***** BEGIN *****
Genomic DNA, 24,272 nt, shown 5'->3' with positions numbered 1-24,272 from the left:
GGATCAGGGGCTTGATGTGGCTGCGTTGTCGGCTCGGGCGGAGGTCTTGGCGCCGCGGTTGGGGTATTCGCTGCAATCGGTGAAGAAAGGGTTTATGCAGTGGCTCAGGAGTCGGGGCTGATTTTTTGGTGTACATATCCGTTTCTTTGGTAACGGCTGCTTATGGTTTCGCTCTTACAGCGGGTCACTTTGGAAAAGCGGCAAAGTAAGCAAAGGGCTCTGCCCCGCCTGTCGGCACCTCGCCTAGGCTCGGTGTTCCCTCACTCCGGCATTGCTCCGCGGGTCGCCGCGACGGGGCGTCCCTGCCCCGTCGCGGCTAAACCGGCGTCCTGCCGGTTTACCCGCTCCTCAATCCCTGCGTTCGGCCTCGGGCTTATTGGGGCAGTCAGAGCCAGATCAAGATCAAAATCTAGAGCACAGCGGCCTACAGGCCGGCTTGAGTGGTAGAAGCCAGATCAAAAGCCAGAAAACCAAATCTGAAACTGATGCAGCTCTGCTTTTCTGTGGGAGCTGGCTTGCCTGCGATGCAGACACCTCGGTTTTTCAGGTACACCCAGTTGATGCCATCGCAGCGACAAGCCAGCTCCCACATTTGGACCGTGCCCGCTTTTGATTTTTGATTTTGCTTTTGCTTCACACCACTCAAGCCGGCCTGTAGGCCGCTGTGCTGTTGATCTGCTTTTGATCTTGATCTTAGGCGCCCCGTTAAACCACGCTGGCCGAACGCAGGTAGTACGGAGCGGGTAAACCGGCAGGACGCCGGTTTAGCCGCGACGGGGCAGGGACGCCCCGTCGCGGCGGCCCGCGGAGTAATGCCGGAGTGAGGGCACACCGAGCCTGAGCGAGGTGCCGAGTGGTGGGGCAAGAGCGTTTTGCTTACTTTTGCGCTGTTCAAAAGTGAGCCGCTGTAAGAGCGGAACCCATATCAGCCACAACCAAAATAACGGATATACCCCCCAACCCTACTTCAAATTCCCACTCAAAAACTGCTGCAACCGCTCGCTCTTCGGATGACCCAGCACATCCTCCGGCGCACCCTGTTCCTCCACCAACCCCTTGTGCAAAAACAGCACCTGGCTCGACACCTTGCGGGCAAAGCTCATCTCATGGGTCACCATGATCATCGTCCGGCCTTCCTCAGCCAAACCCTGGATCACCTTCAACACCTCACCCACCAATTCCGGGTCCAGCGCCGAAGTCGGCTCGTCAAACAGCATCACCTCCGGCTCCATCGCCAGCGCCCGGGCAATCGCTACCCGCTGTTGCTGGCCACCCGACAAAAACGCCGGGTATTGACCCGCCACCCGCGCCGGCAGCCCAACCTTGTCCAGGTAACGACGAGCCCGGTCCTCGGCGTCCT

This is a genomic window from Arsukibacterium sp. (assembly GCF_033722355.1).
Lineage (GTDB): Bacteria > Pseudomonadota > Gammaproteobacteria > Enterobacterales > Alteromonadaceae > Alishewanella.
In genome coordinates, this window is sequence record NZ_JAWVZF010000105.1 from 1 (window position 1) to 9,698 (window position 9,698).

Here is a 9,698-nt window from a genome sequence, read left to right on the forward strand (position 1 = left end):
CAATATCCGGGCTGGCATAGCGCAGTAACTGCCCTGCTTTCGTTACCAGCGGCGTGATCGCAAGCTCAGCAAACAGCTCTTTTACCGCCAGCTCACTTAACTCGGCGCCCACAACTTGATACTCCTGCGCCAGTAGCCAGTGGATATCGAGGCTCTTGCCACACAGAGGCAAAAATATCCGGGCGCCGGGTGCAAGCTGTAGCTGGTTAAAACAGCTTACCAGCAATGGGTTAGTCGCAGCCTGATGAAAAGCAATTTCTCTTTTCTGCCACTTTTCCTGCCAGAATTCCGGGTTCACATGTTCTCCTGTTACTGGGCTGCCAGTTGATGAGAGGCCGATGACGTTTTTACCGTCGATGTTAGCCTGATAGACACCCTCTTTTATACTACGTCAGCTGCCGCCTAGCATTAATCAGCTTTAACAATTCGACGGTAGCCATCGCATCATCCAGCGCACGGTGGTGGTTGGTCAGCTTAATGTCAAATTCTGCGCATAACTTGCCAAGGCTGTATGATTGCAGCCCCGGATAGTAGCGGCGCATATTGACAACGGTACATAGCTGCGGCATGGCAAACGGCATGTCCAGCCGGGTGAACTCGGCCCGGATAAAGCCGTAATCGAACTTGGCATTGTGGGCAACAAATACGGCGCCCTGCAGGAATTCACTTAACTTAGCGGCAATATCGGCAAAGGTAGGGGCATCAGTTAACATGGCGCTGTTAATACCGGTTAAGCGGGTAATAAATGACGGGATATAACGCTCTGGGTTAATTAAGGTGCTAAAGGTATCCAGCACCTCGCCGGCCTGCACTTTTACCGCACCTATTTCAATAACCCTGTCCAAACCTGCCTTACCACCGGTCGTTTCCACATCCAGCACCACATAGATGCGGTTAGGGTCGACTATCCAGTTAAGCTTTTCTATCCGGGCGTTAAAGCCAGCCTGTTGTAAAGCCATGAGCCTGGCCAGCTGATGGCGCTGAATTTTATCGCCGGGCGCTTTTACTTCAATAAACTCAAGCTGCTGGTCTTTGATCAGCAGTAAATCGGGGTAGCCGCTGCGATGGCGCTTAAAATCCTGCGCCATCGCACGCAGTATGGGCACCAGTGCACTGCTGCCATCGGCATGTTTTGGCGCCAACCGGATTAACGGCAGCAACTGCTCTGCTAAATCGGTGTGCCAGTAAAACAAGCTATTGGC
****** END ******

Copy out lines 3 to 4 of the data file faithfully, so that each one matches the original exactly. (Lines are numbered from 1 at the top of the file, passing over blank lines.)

This is a genomic window from Arsukibacterium sp. (assembly GCF_033722355.1).
Lineage (GTDB): Bacteria > Pseudomonadota > Gammaproteobacteria > Enterobacterales > Alteromonadaceae > Alishewanella.